Understanding the Relationship Between Capacitors, Voltage and Current

Asked 2 months ago, Updated 2 months ago, 3 views

This is the continuation of the previous question, Conductor Discharge Behavior.

Does the current flow to 74HC14 and RESET?
If it's flowing, how many and what is the calculation?Is this a parallel circuit?
As a assumption, when the reset switch is turned off, the current flows to the capacitor and the voltage accumulates to the capacitor.
When the reset switch is on, I think the current is flowing from the capacitor to the ground through the reset switch.

What is the purpose of this circuit?Do you want to check how much voltage is stored in the capacitor?
(not current) Is this Schmidt trigger used only for purposes like a voltmeter?

In an electronic circuit, is it important to apply some voltage to an object or object instead of trying to make an electric current flow?
I believe that voltage pushes out current, but the more I study, the relationship between voltage and current, and
I don't know what this circuit wants to do anymore.
I'm afraid I'm short of words, but I'd appreciate your help.

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electronic-circuit

2022-09-30 13:47

2 Answers

First, CMOS is a pair of two MOSFET that have opposite characteristics. Due to the structure of MOSFET, the gate can be considered to be equivalent to a capacitor, so it does not cause charging and discharging under constant voltage conditions = does not flow current (strictly, leakage current is always generated, so pA picoamperes can be ignored in this example).Just think about the voltage.

When there is no change in voltage, current does not flow = Because power consumption is low, all modern microcomputers have this CMOS structure.The old TTL and ECL are controlled by electric current, so they consume a lot of power, i.e., heat, so they are now gone (ECL-made Cray-1 indicates the substrate is immersed in fluorocarbon refrigerant)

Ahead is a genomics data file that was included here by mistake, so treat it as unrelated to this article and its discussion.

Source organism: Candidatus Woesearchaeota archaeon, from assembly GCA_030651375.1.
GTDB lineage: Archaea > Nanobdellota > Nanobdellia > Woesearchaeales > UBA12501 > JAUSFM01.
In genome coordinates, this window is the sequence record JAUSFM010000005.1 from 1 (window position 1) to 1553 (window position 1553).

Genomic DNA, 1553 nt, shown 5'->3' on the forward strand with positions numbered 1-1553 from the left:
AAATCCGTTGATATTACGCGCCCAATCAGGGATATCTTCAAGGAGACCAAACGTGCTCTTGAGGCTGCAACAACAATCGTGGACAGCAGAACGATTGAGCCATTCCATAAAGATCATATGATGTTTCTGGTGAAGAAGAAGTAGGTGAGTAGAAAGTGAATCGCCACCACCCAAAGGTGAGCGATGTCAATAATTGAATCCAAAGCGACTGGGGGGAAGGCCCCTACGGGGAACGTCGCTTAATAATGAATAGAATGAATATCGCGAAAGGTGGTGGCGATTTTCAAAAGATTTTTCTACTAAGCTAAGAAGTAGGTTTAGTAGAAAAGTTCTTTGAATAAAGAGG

The purpose of this circuit is
·Send a signal to return to H after outputting L for a certain period of time with some trigger (pressing the switch)
That's what it is.It sounds like a reset signal from the name.As it says, when there is a microcomputer that resets with a reset signal = L, it is intended to give that reset signal.
# A reset is a program run from scratch by restoring all hardware to its initial state.

If you press this reset switch, the reset signal will be L for reasons such as a bug in the microcomputer software.The reset circuit requires a reasonable amount of time to operate, so L must be maintained for a while.Then, when the reset signal goes to H, the reset state is removed and the program starts over again.

Therefore, although these circuits are written as explanatory explanations, this circuit diagram should never be used as a circuit for "power-on reset" (and illustrated in the figure).This is because 74HC14 is not guaranteed to work properly during power-on and power-off (when the supply voltage is below the required voltage).

The power-on reset is an exceptionally pure analog circuit in a microcomputer circuit that is supposed to be digital, so in a sense, this circuit diagram should be considered a "description" or "description" for now.

Add a little

Digital circuits, or digital signals (for CMOS), refer to constant voltage VIH or higher as H, and similarly to constant voltage VIL or lower as L.Therefore, half-voltage above VIL and below VIH is prohibited.You can't make an infinitely fast signal, so you can't make this half-voltage zero, so it has to be short enough not to malfunction.The voltage in the integrating circuit changes slowly, so you will spend more time at this forbidden voltage and malfunction.
The Schmidt trigger is an exceptional "inputting a slow-changing signal does not malfunction" circuit (of course, the number of parts increases or slows down) output is normally a digital signal, so it can safely be applied to non-Schmidt trigger circuits.

The comment is a different question, so I'll deal with it here (I'm not sure if it's this interpretation because it's written in Japanese that Oira doesn't use).

In order to measure the voltage accumulated in the capacitor, I thought Vout was outputting low or high voltage in the direction of the Schmidt trigger, but is it correct?

When connecting a Yes voltmeter or oscilloscope, you don't usually say "output voltage to oscilloscope" in the sense that Schmidt trigger measures the voltage of the integrating circuit, but that's true.

No current flows through the Schmidt trigger

Again, it's not normal to say that there's an electric current flowing from / to a voltmeter or oscilloscope.If you say "0" or "0" for sure, it's flowing in minutely.But it's negligible.In order to understand the principles of operation, it is good to simply ignore what you can ignore.

The charge in the bucket is
The height of the charge is the voltage
Charge flows (and therefore flows only from high to low)
It's hard to control whether it's dripping or splashing.


2022-09-30 13:47

It is a circuit that removes chattering by the switch.
CR time constant circuit absorbs waveform disturbances when the switch is turned on and off, and outputs Hi/Lo waveforms that are not fluttering in the output of the Schmidt trigger gate.

The 74HC14 input pin has no current.
Therefore, please read the following to find out about each current and voltage.

[What is RC series circuit] Time constant, current, voltage, Laplace conversion


2022-09-30 13:47

If you have any answers or tips


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